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Radio review: File on 4 and You’re Dead To Me

01 March 2024

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File on 4 (Radio 4, Tuesday of last week) featured interviews with women who have been investigated on suspicion of procuring illegal abortions

File on 4 (Radio 4, Tuesday of last week) featured interviews with women who have been investigated on suspicion of procuring illegal abortions

WHAT does it mean to decriminalise rather than legalise? Since public attention was grabbed by the case of Carla Foster, who was jailed for taking abortion pills after the legal cut-off point, a campaign has reignited to change the law on abortions that are carried out after 24 weeks; and the question would appear fundamental. It is a question that engages with both the big picture — what is the law there for? — and the small — how are individual cases handled? And yet Divya Talwar, in File on 4 (Radio 4, Tuesday of last week), chose to ignore the former, and, following the standard journalism playbook, led with two case studies.

Of the two, only “Katie” actually broke the law. The case against “Sammy” was dropped. Indeed, one of the take-homes from the programme was that the numbers involved nationally are extremely small. In the period 2002-22, there were only three convictions for late abortions. Since then, there has been a small increase: a trend wthat is attributed to different causes, depending on whom you ask. Dr Jonathan Lord, who co-chairs the British Society of Abortion Care Providers, blames activists for stirring up indignation. Melanie McDonagh, who writes on the subject for various journals, and is presumably one of those activists whom Dr Lord has in mind, points to the continuing access to medical abortion by post, the requirement for an in-person consultation with a doctor having been dropped during Covid.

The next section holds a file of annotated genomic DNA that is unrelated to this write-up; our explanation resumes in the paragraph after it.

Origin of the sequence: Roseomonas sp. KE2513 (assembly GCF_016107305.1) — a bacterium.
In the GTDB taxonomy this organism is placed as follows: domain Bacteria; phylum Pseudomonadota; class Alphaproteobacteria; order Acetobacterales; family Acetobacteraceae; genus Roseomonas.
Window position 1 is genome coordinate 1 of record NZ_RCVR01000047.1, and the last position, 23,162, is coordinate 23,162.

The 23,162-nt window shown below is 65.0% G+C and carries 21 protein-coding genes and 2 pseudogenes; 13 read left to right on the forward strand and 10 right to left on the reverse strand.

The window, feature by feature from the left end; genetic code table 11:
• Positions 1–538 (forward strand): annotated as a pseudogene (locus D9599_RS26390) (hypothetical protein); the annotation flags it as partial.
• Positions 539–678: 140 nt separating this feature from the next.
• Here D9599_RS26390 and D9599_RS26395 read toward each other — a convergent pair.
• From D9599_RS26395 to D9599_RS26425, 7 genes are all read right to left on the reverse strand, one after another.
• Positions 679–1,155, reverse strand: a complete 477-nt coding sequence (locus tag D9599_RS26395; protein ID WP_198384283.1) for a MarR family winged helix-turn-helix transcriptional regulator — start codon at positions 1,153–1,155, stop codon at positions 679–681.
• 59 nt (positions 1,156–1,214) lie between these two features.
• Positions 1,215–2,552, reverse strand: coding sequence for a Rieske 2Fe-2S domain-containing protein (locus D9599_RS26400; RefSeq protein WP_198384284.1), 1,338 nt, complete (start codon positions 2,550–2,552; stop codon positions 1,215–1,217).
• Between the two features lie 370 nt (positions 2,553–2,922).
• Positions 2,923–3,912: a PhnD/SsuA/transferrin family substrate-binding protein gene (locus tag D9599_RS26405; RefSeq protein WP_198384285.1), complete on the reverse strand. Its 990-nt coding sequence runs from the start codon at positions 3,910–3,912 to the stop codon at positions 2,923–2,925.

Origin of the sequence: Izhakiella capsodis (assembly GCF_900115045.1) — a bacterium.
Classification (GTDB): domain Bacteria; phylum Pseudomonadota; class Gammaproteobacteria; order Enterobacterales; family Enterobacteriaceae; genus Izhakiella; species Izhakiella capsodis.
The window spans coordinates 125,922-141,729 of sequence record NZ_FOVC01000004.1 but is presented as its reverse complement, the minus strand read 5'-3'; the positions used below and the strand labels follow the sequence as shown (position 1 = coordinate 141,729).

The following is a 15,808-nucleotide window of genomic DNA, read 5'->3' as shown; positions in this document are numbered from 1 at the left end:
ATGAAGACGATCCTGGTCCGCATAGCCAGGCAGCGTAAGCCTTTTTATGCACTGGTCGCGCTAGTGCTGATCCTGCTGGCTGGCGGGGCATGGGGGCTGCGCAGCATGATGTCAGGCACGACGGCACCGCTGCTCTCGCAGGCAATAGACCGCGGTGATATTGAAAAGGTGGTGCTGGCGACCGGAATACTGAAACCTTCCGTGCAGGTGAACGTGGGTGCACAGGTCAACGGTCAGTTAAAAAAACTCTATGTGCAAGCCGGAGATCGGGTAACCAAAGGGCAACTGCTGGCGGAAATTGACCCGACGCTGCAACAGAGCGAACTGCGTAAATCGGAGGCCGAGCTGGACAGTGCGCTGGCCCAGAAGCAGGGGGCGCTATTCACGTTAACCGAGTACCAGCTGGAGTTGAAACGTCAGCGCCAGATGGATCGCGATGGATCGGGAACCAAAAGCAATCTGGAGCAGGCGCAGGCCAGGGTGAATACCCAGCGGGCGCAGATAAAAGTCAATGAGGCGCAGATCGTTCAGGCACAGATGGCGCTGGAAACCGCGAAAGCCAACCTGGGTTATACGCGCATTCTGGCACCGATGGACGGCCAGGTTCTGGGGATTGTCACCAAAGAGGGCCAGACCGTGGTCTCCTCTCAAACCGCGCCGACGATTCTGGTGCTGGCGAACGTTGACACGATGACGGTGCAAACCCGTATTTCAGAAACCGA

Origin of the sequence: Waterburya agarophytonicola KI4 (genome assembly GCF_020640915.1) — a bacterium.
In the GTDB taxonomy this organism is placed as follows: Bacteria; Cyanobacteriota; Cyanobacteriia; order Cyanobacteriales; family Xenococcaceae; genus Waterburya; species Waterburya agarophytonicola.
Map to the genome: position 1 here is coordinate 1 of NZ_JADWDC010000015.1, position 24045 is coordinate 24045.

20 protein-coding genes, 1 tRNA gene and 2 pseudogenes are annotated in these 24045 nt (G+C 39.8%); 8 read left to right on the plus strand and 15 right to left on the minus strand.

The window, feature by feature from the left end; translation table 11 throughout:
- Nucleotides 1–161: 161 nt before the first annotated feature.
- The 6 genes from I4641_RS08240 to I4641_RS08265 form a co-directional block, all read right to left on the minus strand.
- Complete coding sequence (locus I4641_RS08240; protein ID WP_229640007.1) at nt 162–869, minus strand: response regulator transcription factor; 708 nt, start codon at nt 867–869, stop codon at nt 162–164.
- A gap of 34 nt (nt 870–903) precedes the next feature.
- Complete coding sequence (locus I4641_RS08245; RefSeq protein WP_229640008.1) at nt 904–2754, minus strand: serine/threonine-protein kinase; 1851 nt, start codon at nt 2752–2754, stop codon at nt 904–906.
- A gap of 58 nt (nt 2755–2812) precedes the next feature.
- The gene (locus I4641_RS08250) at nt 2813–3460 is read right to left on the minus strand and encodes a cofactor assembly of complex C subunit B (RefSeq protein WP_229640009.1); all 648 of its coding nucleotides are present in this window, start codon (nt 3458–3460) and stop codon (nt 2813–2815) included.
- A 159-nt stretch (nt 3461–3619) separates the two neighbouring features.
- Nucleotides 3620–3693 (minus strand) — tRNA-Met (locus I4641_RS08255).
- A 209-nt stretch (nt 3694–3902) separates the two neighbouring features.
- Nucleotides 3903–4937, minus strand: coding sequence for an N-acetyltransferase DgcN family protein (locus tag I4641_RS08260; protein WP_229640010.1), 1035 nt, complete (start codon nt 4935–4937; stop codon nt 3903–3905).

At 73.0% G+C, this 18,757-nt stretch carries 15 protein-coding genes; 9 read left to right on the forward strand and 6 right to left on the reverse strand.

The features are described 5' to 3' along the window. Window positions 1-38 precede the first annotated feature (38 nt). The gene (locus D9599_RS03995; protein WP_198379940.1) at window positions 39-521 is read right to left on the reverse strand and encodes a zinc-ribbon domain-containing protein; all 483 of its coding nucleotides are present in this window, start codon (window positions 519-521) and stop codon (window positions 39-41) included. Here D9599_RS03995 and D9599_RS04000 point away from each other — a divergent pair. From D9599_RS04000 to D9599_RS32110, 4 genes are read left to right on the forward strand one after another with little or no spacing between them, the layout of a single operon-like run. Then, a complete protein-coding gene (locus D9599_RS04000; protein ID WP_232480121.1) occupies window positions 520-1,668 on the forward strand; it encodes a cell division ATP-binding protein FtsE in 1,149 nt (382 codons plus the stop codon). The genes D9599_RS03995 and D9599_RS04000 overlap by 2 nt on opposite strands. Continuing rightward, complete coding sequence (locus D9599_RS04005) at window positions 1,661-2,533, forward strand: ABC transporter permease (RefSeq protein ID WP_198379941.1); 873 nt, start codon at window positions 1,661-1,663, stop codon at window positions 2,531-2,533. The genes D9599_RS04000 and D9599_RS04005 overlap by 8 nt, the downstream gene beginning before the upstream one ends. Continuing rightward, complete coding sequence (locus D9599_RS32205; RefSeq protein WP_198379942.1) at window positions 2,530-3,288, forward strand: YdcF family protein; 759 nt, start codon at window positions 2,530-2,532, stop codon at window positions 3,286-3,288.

The topic being one of the utmost sensitivity, for which presentational and lexical protocols must be strictly observed, it was disappointing that we were left with an impression of one-sided victimhood, suffered as the result of a law that was “Victorian” — that most damning of epochal designations. This File on 4 vividly and powerfully depicted the trauma of Katie and Sammy’s situations. What responsibility has the law for preventing or alleviating that trauma? That is a question that the programme was incapable of answering.

Have you ever been made to feel that your contempt for the dumbing-down of contemporary culture might just be an expression of your age and unchecked prejudice? Well, take heart; for, in You’re Dead to Me (Radio 4, Saturday), you will get all the validation you need to continue in happy harrumphing. The topic was the Queen of Sheba. Greg Jenner’s guests comprised a serious academic, Dr Jillian Stinchcomb, who has written extensively on the historical evidence for the queen; and Sadia Azmat, a comedian.

Dr Stinchcomb compared accounts in Kings and 2 Chronicles; she talked of Josephus, Origen, and the Song of Songs. Ms Azmat speculated on the size of Solomon’s genitalia, and how potentates in that era shaved their legs. What Dr Stinchcomb, a postdoctoral Fellow at the University of Pennsylvania, thought of it all, I can’t begin to imagine; and I wish I might have the opportunity to persuade her that the BBC is not always like this. But could I make a convincing case?

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